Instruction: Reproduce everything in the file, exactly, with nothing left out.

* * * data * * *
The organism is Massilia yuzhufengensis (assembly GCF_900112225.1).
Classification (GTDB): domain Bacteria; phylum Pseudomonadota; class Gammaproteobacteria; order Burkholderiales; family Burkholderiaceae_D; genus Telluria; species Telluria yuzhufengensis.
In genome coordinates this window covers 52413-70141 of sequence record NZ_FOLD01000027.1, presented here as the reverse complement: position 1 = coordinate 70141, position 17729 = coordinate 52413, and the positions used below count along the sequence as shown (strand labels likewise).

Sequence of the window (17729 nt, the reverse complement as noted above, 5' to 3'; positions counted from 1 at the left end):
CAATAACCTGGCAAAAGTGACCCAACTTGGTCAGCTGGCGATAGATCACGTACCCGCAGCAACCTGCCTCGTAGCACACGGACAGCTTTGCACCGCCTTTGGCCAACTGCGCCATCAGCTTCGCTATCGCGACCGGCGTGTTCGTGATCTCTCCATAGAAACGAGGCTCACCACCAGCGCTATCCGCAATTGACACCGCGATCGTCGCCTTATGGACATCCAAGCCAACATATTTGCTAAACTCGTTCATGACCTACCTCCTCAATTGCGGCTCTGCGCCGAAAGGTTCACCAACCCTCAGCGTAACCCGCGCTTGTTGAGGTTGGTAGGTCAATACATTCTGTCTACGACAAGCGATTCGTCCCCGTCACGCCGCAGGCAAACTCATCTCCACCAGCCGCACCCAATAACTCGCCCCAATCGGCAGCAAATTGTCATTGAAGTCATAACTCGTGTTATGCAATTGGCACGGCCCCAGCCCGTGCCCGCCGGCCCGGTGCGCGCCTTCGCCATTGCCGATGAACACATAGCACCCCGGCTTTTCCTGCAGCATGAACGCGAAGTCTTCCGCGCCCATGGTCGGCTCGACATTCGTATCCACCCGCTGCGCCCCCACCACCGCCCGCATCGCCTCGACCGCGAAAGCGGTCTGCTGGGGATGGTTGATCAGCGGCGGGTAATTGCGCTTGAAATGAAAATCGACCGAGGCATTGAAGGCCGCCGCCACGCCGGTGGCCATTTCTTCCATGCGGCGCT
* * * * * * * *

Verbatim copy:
The organism is Massilia yuzhufengensis (assembly GCF_900112225.1).
Classification (GTDB): domain Bacteria; phylum Pseudomonadota; class Gammaproteobacteria; order Burkholderiales; family Burkholderiaceae_D; genus Telluria; species Telluria yuzhufengensis.
In genome coordinates this window covers 52413-70141 of sequence record NZ_FOLD01000027.1, presented here as the reverse complement: position 1 = coordinate 70141, position 17729 = coordinate 52413, and the positions used below count along the sequence as shown (strand labels likewise).

Sequence of the window (17729 nt, the reverse complement as noted above, 5' to 3'; positions counted from 1 at the left end):
CAATAACCTGGCAAAAGTGACCCAACTTGGTCAGCTGGCGATAGATCACGTACCCGCAGCAACCTGCCTCGTAGCACACGGACAGCTTTGCACCGCCTTTGGCCAACTGCGCCATCAGCTTCGCTATCGCGACCGGCGTGTTCGTGATCTCTCCATAGAAACGAGGCTCACCACCAGCGCTATCCGCAATTGACACCGCGATCGTCGCCTTATGGACATCCAAGCCAACATATTTGCTAAACTCGTTCATGACCTACCTCCTCAATTGCGGCTCTGCGCCGAAAGGTTCACCAACCCTCAGCGTAACCCGCGCTTGTTGAGGTTGGTAGGTCAATACATTCTGTCTACGACAAGCGATTCGTCCCCGTCACGCCGCAGGCAAACTCATCTCCACCAGCCGCACCCAATAACTCGCCCCAATCGGCAGCAAATTGTCATTGAAGTCATAACTCGTGTTATGCAATTGGCACGGCCCCAGCCCGTGCCCGCCGGCCCGGTGCGCGCCTTCGCCATTGCCGATGAACACATAGCACCCCGGCTTTTCCTGCAGCATGAACGCGAAGTCTTCCGCGCCCATGGTCGGCTCGACATTCGTATCCACCCGCTGCGCCCCCACCACCGCCCGCATCGCCTCGACCGCGAAAGCGGTCTGCTGGGGATGGTTGATCAGCGGCGGGTAATTGCGCTTGAAATGAAAATCGACCGAGGCATTGAAGGCCGCCGCCACGCCGGTGGCCATTTCTTCCATGCGGCGCT